I’m a fraud. You read that right. I'm a fraud.
I’m not what I post on Facebook. I don’t practice the lessons or tips I preach here as often as I should. I messed up a lot along the way.
You get the lessons I learned. But, the fact that I even had the journey makes me feel like a fraud.
I try to be honest with you about my situation, but, frankly, I still have credit card debt myself.
My full-time job as an auditor is not a source of joy or inspiration.
I’m not the best husband or father. I screw up a lot.
I’m not even a good Christian. I judge and I curse. I do things and think things I shouldn’t. And, yes, I’m a sinner.
I’m not the fastest runner. I’m more middle of the pack. Some days, I don’t always even feel like running.
Can you see now why I believe I'm a fraud?
Even though I feel like I'm a fraud, I can tell you a lot about what not to do. I can tell you about the path not to take. I can show you how doing X with your money will lead you to Y. Also, I can show you how not to eat junk because when you do it leads to weight gain. I can tell you to cross train because it will make you a better runner and how I was not disciplined enough to do it.
I realized something about Run The Money and why I’m even doing this. It’s NOT because I know so much more than anyone else. God knows I don’t and I’d be lying if I said I did.
Rather, I started RTM because I finally get it. I’ve lived 32 years on this earth and I get it. No, I don’t understand everything, but I get this.Read more
I posted a question on Quora asking veterans if they learned any life lessons from the military. Specifically, I asked the following:
For veterans and active duty military, what are some important lessons you learned while serving?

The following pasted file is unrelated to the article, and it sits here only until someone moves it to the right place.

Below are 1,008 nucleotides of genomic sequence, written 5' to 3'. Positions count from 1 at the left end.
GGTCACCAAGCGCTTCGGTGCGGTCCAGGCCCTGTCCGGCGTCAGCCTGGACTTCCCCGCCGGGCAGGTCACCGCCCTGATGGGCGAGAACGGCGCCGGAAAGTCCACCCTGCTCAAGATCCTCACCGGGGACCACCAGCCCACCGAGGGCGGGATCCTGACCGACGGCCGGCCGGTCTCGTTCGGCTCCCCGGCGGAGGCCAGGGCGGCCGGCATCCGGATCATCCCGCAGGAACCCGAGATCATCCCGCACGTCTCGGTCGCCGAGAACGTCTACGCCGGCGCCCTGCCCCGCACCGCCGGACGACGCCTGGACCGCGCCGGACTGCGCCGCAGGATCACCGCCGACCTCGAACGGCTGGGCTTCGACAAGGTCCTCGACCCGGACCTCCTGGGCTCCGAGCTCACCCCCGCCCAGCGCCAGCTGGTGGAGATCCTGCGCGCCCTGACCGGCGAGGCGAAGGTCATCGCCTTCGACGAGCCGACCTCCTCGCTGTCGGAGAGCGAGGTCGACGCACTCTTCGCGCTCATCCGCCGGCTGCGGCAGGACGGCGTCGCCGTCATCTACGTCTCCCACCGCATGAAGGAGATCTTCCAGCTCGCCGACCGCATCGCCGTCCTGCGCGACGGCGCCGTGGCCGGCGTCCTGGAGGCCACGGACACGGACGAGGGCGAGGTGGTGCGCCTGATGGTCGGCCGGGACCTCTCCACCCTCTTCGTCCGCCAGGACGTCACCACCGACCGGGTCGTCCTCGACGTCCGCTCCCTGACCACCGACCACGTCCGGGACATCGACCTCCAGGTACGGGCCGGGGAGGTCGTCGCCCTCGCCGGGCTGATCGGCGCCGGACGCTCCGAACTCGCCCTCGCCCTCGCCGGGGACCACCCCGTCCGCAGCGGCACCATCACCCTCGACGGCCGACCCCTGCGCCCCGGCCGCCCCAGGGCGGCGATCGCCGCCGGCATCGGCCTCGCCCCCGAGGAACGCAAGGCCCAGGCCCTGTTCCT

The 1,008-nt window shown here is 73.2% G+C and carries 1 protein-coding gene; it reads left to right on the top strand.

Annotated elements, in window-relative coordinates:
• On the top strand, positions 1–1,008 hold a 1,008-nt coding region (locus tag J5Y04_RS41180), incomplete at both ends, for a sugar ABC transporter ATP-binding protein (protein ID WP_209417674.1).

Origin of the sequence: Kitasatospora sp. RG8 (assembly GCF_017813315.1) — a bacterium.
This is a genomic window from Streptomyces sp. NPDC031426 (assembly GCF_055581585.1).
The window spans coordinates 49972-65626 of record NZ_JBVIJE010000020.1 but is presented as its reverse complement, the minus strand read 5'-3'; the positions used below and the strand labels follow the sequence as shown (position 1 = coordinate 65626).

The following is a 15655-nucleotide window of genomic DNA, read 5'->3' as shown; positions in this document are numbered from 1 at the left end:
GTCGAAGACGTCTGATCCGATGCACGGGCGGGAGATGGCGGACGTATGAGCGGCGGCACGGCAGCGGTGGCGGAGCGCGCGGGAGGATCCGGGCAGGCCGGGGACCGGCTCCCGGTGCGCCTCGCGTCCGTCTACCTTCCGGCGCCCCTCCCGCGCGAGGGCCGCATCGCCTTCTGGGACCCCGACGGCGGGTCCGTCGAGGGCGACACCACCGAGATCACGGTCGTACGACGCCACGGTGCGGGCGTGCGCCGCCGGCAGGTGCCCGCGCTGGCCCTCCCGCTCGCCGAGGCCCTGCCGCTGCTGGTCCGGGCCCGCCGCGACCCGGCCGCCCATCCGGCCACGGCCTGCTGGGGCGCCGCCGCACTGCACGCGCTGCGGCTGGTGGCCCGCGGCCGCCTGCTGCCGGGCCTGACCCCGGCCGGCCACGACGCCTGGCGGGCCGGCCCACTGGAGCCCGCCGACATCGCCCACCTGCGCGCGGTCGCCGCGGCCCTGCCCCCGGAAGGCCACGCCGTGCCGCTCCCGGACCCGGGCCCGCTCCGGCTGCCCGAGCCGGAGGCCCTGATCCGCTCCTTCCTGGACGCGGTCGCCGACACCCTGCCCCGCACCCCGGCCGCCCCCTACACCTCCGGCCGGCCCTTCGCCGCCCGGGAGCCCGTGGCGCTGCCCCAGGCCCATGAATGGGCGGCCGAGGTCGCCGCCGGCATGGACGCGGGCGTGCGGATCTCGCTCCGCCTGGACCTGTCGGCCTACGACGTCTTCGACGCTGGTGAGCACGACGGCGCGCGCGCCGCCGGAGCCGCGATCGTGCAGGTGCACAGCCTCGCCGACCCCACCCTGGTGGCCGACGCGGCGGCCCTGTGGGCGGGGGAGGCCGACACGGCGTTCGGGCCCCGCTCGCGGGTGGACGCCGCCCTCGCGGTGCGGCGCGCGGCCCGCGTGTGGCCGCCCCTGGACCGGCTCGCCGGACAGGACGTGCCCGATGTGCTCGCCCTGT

The response was actually very interesting. I appreciated these veterans taking the time to share their experiences with us.
While I never had the privilege of serving myself, my wife and I both have family members and friends who served. I can't imagine what being half a world away in the middle of a war zone is like. The closest thing I'll ever come to witnessing something like that is on television or the movie screen.
Of course, that is nowhere near what it's like. These brave men and women risk their lives for us on a daily basis. No matter what side of the political spectrum you fall, we all must respect that. We want them on that wall, we need them on that all. Sorry, couldn't help myself!
With that brief intro, I wanted to provide with some of the best answers to the question on life lessons from the military. Veteran or not, I believe we can all benefit from what these brave souls have endured.Read more
Who here likes a good story? I know I do. I enjoy reading about successful business people and entrepreneurs. It just pumps me up for whatever reason. That's why I thought it would be fun to dive into the lives of a few successful military veterans who have garnered my attention over the years.
These three individuals represent the military's attitude rather well. Leadership by example. Courage in the face of obstacles. Taking initiative and answering the call. That's what these guys were counted to do while they served. And it's paying dividends in post-military life.
Before we get into who these gentlemen are and why I admire them (and you should too), grab a pen and paper. Or open a note taking app in your smartphone. You're going to want to write some of these lessons down from these successful military veterans. I guarantee it.
Let's get to it.
If I could describe John Lee Dumas in one word, it would be action-taker. No, I don't know him personally. Although, by listening to his podcast, you feel like you do.
JLD (as he likes to refer to himself) takes initiative, which is clearly the type of trait you want to have in the military. He served in the Army and did a 13-month tour in Iraq.
But, this post is about what these guys did after they finished serving. He left law school after one semester, worked at a start-up and tried his hand at commercial real estate, but nothing stuck.Read more